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A man getting answers about the Social Security process

How does Social Security Work? How are Social Security benefits calculated? Ask AARP's Social Security Question and Answer Tool. This online resource presents our members with answers to questions on applying for retirement benefits or the Supplemental Security Income (SSI) program, the workings of the cost of living adjustment (COLA), and delayed retirement credits in an easy to understand manner. Knowing how this landmark of American government can best work for you is the aim of AARP's Social Security Question and Answer Tool.

 

 

Applying

 

Q: Can I direct deposit my Social Security check?

A: Direct deposit is the method of benefit payment distribution preferred by the Social Security Administration. — Read Full Answer

 

 

Q: How can I get a copy of my award letter or Social Security statement from Social Security?

A: To get a copy of your Social Security Award Letter, you should contact the Social Security Administration agency directly. — Read Full Answer

 

Q: How do I apply for Social Security retirement benefits?

A: To apply for Social Security retirement benefits you should contact the Social Security Administration. — Read Full Answer

 

Q: How do I apply for Supplemental Security Income (SSI)?

A: To apply for Supplemental Security Income (SSI) benefits you should contact the Social Security Administration. — Read Full Answer

 

Q: How far in advance should I sign up for Social Security benefits?

A: You should apply for Social Security benefits about 3 months before you want to receive your first payment. — Read Full Answer

 

Q: What documents do I need to have in order to file for Social Security benefits on a former spouse's record?

A: There are several documents (i.e. W-2 forms or divorce decree) you will need to file for benefits on an ex-spouse's record. — Read Full Answer

 

 

 

Calculate

 

Q: Assuming I begin taking my retirement benefit at age 62 instead of age 66, at what point is the breakeven year or age? I've been told it's approximately 13 years. Is that true?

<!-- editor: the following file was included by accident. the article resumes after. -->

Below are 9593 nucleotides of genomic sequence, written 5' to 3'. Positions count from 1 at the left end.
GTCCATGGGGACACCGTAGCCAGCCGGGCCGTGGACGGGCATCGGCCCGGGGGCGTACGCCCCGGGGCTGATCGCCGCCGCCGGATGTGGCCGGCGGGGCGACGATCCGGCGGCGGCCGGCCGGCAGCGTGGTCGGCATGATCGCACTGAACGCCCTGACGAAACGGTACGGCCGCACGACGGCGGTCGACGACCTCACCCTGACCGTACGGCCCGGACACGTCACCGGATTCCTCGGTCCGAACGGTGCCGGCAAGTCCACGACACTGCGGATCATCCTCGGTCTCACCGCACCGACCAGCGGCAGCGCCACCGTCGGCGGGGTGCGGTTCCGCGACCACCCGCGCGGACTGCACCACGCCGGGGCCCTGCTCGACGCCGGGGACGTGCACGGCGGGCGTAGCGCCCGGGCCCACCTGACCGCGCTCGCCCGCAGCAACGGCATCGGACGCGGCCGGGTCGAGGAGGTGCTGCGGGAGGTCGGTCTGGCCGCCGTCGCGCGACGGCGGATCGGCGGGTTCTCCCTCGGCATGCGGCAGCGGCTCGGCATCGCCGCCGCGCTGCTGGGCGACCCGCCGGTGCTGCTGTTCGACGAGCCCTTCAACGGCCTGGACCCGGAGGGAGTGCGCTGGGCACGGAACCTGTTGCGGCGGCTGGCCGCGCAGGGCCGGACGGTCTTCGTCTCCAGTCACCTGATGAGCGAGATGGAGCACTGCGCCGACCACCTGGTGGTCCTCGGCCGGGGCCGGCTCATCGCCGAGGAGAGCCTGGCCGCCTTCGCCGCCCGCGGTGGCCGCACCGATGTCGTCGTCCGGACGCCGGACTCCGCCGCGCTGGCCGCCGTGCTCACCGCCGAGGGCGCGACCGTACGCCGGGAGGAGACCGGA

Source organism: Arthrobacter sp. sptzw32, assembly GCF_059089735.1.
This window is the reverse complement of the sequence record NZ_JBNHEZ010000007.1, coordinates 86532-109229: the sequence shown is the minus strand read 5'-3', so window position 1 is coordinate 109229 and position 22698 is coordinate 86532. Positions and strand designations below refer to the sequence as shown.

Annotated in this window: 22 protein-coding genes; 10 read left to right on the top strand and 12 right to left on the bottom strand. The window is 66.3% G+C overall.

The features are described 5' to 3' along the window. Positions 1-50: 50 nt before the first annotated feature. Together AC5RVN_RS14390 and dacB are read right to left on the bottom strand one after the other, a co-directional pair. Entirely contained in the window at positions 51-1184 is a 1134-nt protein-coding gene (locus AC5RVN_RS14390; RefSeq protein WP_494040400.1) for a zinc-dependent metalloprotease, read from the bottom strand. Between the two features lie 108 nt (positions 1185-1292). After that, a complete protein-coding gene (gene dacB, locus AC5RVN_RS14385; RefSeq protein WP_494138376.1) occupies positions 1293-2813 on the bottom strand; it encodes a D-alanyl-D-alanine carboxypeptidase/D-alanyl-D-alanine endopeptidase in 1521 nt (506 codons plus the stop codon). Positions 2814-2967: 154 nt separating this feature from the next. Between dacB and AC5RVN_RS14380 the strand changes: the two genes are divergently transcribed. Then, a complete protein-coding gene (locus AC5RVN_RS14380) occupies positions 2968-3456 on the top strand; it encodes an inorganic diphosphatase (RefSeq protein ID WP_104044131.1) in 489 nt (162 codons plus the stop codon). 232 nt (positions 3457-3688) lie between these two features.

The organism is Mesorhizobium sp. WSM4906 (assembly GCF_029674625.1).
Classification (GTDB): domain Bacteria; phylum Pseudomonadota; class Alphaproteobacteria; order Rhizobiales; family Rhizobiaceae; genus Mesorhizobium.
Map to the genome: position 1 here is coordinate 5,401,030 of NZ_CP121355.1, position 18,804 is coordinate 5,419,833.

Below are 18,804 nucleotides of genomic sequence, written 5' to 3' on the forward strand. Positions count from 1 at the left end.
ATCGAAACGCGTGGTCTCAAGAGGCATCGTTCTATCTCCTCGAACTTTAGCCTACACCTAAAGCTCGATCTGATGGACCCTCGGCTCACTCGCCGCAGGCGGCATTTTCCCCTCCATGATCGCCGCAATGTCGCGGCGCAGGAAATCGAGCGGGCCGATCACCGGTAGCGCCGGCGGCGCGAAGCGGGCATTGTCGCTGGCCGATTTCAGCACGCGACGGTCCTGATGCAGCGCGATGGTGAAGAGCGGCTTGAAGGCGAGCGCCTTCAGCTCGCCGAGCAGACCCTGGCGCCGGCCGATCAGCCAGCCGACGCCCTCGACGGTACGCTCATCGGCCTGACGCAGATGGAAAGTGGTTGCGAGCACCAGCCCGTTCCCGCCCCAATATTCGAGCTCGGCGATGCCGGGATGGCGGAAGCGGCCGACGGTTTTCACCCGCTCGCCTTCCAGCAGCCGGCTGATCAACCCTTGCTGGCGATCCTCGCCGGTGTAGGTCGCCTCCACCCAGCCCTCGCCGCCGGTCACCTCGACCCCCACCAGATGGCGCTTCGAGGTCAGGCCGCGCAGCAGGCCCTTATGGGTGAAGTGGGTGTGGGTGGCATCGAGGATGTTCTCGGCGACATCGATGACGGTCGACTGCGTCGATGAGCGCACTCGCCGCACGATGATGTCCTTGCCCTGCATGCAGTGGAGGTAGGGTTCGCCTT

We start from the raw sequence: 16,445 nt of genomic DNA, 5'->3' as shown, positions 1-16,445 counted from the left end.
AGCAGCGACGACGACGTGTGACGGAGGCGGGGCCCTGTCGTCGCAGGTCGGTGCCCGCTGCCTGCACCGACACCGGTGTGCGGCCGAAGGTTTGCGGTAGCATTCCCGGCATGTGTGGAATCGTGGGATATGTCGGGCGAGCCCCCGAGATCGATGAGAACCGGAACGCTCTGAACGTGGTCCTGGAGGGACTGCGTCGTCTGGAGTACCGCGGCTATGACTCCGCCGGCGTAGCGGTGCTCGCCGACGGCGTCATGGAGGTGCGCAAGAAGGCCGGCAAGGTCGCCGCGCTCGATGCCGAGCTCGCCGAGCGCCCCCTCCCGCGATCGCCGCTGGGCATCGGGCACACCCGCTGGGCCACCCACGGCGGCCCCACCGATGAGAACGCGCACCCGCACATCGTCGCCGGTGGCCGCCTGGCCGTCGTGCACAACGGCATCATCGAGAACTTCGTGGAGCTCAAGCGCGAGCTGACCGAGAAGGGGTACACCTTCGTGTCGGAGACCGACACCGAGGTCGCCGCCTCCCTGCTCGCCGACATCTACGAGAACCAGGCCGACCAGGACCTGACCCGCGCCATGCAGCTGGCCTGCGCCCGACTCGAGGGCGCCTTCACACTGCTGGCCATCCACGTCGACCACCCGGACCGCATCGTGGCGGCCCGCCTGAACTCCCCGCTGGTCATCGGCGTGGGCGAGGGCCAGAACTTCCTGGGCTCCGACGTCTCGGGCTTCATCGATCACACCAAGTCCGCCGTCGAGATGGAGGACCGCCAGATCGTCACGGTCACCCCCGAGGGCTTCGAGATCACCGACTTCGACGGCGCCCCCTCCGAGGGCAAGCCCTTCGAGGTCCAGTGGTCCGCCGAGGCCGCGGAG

A: The breakeven age varies based on the ages compared and type of benefits received. Using this strategy may lead to a loss of additional benefits. — Read Full Answer

 

Q: At what age should I begin taking Social Security retirement benefits?

A: Benefits are reduced if an individual chooses to claim for early retirement rather than wait until reaching full retirement age. — Read Full Answer

 

Q: Can I collect two full benefits at once?

A: You cannot collect more than one monthly benefit at a time. — Read Full Answer

 

Q: Can I receive a civil service pension and Social Security at the same time?

A: You can receive a government pension and file for Social Security at the same time. Yet, there is a possibility that your benefits may be reduced. — Read Full Answer

 

Q: Can Social Security benefits be seized by creditors?

A: Federal law generally prohibits the garnishment of benefits with a few exceptions. — Read Full Answer

 

Q: Do my Social Security contributions go into a personal retirement account for me and earn interest?

A: FICA contributions enter a trust fund for all beneficiaries. — Read Full Answer

 

Q: How are Social Security benefits calculated?

A: Monthly Social Security benefits are based on your earned income over your highest paid 35 years of employment and/or self-employment. — Read Full Answer

 

Q: How can I get an estimation of how much I will collect when I retire?

A: Printed benefit estimate statements are mailed out to people over 60. — Read Full Answer

 

Q: How does the Social Security COLA work?

A: The cost of living adjustment (COLA) is based on a measure of inflation called the Consumer Price Index (CPI). — Read Full Answer

 

Q: How far in advance should I sign up for Social Security benefits?

A: You should apply for Social Security benefits about 3 months before you want to receive your first payment. — Read Full Answer

 

Q: I have already begun taking Social Security benefits. Is there any way I can get the amount increased?

A: You may be able to increase and recalculate your benefit amount if you continue to work. — Read Full Answer

 

Q: If I move to another state will it affect my Social Security benefit?

A: Relocating to another State will not affect your retirement benefit. Benefits are based on your lifetime work record. — Read Full Answer

 

Q: If I retire early at 62 or 64 and begin benefits, will I get an increase when I get to 66?

A: When benefits are claimed before full retirement age they are permanently reduced. — Read Full Answer